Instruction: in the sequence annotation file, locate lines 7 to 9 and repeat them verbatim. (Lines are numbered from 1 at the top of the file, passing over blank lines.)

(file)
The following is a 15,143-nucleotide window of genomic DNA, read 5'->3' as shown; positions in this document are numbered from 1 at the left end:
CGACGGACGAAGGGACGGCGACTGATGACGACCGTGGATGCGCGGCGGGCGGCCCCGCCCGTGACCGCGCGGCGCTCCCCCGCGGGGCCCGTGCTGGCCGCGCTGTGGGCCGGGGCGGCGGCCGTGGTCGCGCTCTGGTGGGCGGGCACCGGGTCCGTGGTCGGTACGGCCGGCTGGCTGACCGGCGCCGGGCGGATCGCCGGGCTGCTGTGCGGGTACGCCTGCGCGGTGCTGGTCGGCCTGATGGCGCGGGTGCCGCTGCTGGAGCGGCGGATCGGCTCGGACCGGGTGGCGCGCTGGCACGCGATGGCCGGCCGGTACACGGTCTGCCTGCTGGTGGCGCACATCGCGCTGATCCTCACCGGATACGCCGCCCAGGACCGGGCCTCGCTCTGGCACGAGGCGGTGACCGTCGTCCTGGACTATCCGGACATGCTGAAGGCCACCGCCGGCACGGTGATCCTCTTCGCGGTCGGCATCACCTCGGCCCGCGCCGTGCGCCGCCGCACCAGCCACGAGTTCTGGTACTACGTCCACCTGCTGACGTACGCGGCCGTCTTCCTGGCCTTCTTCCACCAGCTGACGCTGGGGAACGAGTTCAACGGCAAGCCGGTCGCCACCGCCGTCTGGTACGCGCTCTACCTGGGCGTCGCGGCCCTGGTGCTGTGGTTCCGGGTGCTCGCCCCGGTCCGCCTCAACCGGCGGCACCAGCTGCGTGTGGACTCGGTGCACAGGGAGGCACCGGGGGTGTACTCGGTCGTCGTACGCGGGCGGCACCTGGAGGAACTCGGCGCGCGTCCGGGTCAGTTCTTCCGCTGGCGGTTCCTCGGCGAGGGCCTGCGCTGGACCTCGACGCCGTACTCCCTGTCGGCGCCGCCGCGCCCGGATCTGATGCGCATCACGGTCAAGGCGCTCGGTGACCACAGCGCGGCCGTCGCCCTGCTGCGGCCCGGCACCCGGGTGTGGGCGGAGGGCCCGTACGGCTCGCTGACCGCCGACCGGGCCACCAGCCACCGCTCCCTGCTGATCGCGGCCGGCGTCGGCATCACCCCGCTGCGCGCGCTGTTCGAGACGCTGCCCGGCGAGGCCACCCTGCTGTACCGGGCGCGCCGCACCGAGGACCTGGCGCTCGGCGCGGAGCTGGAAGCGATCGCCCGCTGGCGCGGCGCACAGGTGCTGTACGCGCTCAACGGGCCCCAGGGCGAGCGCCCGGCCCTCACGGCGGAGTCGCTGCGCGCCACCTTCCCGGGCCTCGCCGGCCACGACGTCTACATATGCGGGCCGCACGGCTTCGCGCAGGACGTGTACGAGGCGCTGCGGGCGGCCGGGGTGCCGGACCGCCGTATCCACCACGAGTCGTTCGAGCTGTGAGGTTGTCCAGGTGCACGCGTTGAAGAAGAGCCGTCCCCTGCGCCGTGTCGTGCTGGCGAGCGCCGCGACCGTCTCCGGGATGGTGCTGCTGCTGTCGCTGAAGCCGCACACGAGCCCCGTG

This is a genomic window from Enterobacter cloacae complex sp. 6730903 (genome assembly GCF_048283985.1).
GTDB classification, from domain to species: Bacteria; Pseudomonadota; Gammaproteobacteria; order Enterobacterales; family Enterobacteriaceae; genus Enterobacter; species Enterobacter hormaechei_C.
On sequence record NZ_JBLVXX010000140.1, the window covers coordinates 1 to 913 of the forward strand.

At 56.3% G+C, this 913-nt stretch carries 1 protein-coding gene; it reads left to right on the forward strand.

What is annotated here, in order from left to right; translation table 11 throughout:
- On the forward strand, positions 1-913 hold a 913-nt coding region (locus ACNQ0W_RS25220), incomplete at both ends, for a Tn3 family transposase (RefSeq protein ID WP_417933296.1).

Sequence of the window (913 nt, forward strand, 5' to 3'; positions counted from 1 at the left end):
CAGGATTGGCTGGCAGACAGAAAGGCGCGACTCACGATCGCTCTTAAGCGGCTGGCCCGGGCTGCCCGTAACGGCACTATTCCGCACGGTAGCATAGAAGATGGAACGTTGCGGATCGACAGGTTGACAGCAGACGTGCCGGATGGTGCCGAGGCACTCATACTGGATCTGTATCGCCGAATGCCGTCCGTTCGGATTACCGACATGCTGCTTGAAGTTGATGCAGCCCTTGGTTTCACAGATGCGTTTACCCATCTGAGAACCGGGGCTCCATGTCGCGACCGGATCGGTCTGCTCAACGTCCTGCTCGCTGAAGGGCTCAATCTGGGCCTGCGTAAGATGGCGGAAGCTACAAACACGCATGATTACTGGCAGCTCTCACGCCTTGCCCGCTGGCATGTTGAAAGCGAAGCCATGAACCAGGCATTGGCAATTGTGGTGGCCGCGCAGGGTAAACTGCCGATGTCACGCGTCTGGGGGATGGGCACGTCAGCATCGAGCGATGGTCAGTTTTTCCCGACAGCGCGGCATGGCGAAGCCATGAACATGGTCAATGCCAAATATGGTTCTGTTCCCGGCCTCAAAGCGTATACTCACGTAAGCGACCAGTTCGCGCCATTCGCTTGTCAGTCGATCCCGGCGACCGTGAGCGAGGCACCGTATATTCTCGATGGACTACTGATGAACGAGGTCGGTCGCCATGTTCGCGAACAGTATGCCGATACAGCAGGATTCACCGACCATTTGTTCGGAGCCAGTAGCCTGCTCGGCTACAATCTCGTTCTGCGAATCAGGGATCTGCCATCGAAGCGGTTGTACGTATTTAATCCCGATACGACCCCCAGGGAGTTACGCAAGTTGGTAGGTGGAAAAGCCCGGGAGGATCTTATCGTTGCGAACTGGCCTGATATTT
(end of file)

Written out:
What is annotated here, in order from left to right; translation table 11 throughout:
- On the forward strand, positions 1-913 hold a 913-nt coding region (locus ACNQ0W_RS25220), incomplete at both ends, for a Tn3 family transposase (RefSeq protein ID WP_417933296.1).

Sequence of the window (913 nt, forward strand, 5' to 3'; positions counted from 1 at the left end):